from The American Heritage® Dictionary of the English Language, 4th Edition

  • transitive v. To ornament with needlework; embroider.

from Wiktionary, Creative Commons Attribution/Share-Alike License

  • v. To embroider.

from the GNU version of the Collaborative International Dictionary of English

  • transitive v. To embroider.

from The Century Dictionary and Cyclopedia

  • To adorn with figures of needlework, or by sewing on ornaments; embroider: as, “a broidered coat,” Ex. xxviii. 4.

from WordNet 3.0 Copyright 2006 by Princeton University. All rights reserved.

  • v. decorate with needlework


from The American Heritage® Dictionary of the English Language, 4th Edition

Alteration (influenced by Middle English broiden, braided) of Middle English brouderen, from Old French brosder, brouder; see embroider.


  • The sword broider'd was burn'd up, so hot was that blood,

    The Tale of Beowulf Sometime King of the Folk of the Weder Geats

  • With 'broider'd coat and lace-frill'd throat, and jewels rich and rare,

    Blackwood's Edinburgh Magazine, Volume 54, No. 334, August 1843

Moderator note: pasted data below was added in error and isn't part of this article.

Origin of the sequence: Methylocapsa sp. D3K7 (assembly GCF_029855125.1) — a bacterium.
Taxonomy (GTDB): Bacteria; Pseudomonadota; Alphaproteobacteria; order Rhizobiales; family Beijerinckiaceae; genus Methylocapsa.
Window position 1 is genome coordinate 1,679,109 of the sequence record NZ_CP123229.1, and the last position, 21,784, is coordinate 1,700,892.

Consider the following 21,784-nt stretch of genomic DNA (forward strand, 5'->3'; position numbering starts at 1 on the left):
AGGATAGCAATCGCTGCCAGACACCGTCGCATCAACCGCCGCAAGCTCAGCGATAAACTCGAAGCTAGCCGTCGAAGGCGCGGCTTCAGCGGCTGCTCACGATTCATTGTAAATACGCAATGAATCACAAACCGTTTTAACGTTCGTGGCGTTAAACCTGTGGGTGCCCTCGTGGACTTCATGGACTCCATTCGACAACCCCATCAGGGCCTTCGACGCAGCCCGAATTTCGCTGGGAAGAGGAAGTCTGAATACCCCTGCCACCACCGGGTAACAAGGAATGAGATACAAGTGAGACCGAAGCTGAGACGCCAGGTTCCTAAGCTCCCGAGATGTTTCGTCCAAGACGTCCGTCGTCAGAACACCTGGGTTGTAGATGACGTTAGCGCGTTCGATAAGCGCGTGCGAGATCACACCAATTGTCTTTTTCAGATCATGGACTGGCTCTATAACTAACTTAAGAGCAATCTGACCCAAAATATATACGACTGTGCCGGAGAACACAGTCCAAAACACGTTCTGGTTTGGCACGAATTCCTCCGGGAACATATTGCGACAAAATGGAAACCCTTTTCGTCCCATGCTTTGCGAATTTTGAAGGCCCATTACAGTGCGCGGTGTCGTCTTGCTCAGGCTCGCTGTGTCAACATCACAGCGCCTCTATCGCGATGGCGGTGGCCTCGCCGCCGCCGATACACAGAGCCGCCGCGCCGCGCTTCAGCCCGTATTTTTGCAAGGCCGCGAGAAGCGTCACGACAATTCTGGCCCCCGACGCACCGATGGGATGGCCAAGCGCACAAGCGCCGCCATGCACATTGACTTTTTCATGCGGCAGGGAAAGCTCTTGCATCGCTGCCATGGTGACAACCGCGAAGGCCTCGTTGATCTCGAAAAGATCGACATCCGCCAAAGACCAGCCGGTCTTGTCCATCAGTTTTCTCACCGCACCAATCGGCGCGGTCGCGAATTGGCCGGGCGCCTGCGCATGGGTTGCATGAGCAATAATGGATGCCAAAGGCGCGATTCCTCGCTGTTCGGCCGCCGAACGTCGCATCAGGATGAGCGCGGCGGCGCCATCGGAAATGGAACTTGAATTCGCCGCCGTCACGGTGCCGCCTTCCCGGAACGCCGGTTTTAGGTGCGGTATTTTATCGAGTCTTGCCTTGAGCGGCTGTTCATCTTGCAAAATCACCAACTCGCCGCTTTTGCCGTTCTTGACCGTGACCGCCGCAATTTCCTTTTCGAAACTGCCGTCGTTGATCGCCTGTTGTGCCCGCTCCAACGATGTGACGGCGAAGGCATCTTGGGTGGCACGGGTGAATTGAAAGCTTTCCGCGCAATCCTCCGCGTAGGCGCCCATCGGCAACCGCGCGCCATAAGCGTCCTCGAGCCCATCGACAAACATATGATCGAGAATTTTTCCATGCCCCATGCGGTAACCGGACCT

• Verily not, said Habundia, nor why thou art not clad in the fair green gown which thou didst broider; for whiles I have seen the witch flaunting it on the wooden ugly body of her, and thou wouldst not wear it after she had cursed it with her foulness.

    The Water of the Wondrous Isles

  • The women of his day were no doubt obstreperous and extravagant, and hence his famous but perfectly ineffectual teaching that they should not "broider their hair, or wear gold or silver or costly array," and that they shouldn't talk in meeting, and if they wanted to know anything, ask their husbands, and drink of their intellectual superiority.

    Fair to Look Upon

  • I have tried to broider it with gold, I have tried to hang silver-bells upon the drooping corners thereof.

    The Atlantic Monthly, Volume 10, No. 61, November, 1862

  • The curse of foot binding does not fall so heavily upon women like myself, who may sit and broider the whole day through, or, if needs must travel, can be borne upon the shoulders of their chair bearers, but it is a bane to the poor girl whose parents hope to have one in the family who may marry above their station, and hoping thus, bind her feet.

    My Lady of the Chinese Courtyard

  • There came to them none of those happy little adventures, bright gleams from the unexpected, which we broider and magnify as the years go by, and store at last in our soul as the one inexhaustible treasure acquired by the smiling memory of life.

    Wisdom and Destiny

  • And ’broider the long-clothes and neat little coat;

    Mother and Poet

  • She would have followed Bacon to the death, and sat up all night to broider herself a kerchief.

    The Heart's Highway

  • Will broider his buckskin mantle with the quills of the porcupine.

    Flint and Feather


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